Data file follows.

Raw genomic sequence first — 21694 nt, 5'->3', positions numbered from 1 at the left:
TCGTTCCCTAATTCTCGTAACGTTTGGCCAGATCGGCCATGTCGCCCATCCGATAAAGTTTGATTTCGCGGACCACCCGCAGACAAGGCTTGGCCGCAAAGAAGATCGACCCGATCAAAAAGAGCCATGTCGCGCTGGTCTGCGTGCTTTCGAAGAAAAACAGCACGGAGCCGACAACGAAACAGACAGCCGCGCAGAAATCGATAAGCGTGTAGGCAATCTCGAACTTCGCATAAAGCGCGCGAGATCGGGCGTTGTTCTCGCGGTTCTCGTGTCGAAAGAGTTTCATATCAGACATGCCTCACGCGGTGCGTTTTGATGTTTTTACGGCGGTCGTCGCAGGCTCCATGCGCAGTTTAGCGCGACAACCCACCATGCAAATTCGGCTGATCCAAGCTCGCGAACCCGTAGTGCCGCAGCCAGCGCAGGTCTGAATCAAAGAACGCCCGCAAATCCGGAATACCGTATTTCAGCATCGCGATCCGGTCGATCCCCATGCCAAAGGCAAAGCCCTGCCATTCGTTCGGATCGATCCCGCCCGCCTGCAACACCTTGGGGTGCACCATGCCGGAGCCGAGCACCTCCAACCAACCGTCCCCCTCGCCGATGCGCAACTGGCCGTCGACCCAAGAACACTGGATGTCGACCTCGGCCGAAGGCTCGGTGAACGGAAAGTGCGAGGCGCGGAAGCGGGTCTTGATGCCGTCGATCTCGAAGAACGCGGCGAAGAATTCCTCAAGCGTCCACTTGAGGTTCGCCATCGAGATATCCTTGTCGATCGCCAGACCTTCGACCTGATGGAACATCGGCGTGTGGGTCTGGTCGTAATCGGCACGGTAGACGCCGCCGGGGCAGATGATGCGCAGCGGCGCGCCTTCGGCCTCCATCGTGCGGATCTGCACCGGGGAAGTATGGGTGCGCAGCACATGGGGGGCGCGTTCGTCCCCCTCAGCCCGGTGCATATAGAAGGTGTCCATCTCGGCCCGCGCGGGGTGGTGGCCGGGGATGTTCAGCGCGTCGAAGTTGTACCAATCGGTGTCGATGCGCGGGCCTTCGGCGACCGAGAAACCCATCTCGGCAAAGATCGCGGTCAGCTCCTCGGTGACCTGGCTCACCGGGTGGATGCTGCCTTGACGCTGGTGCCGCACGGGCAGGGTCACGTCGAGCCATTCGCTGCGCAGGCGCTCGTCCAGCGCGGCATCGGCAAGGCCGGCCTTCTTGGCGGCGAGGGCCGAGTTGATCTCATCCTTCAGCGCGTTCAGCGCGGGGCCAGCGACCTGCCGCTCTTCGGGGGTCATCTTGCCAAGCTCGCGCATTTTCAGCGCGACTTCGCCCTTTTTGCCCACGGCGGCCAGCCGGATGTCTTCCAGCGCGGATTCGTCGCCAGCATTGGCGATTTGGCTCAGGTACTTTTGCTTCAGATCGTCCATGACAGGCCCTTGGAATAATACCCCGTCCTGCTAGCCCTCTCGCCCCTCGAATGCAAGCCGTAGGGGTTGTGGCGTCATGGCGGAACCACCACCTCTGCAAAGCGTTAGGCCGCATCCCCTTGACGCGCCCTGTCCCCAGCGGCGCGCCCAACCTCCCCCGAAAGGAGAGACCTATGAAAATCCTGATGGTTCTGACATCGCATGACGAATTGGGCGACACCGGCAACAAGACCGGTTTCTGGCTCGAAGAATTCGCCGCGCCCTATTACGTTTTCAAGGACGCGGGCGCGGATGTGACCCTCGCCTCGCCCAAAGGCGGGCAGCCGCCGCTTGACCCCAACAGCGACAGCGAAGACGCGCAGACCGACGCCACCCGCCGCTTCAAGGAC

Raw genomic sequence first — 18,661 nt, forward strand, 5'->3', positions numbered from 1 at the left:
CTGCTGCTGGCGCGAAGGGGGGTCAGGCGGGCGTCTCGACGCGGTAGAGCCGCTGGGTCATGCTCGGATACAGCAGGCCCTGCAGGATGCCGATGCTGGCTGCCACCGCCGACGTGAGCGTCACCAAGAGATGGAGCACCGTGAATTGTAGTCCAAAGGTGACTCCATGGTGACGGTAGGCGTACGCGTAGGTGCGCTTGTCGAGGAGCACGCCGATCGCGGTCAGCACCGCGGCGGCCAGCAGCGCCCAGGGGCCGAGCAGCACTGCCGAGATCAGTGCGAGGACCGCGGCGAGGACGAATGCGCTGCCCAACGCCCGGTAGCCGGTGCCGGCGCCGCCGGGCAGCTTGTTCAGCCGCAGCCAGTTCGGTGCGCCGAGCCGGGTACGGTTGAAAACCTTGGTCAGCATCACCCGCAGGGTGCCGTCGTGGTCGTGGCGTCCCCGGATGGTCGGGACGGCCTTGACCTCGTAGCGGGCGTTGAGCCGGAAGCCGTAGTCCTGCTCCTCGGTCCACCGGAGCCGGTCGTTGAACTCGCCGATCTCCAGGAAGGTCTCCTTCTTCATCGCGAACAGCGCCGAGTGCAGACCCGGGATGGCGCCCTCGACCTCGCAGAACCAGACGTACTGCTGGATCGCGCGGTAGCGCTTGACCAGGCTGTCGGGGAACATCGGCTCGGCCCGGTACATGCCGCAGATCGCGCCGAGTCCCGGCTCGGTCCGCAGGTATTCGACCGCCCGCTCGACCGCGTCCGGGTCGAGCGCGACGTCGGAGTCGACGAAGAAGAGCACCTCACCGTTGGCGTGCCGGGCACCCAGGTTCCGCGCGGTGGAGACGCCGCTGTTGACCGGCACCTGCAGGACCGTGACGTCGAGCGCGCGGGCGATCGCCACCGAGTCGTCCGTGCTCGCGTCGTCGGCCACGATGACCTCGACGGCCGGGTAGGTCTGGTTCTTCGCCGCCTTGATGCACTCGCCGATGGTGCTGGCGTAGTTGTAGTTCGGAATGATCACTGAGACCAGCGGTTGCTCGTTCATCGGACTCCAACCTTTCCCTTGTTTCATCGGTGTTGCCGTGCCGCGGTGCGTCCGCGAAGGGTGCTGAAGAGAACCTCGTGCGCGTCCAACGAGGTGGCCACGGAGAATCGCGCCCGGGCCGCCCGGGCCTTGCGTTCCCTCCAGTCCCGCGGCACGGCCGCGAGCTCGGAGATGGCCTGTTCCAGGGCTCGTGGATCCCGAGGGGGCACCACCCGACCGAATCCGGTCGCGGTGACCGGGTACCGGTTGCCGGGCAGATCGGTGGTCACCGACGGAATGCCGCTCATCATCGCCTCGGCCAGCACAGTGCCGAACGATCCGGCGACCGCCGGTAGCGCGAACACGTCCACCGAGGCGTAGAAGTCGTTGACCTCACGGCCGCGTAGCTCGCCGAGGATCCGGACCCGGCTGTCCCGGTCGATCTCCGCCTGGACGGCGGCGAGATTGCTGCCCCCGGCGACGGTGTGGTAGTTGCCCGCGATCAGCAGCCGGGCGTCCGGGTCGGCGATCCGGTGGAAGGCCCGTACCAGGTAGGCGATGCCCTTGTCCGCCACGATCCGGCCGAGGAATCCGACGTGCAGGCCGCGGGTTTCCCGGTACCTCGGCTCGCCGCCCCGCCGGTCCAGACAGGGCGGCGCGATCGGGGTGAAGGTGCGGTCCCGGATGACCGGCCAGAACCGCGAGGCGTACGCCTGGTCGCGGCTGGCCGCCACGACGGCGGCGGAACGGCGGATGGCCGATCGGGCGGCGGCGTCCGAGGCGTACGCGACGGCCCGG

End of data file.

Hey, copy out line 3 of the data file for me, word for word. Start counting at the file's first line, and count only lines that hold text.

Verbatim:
Raw genomic sequence first — 18,661 nt, forward strand, 5'->3', positions numbered from 1 at the left: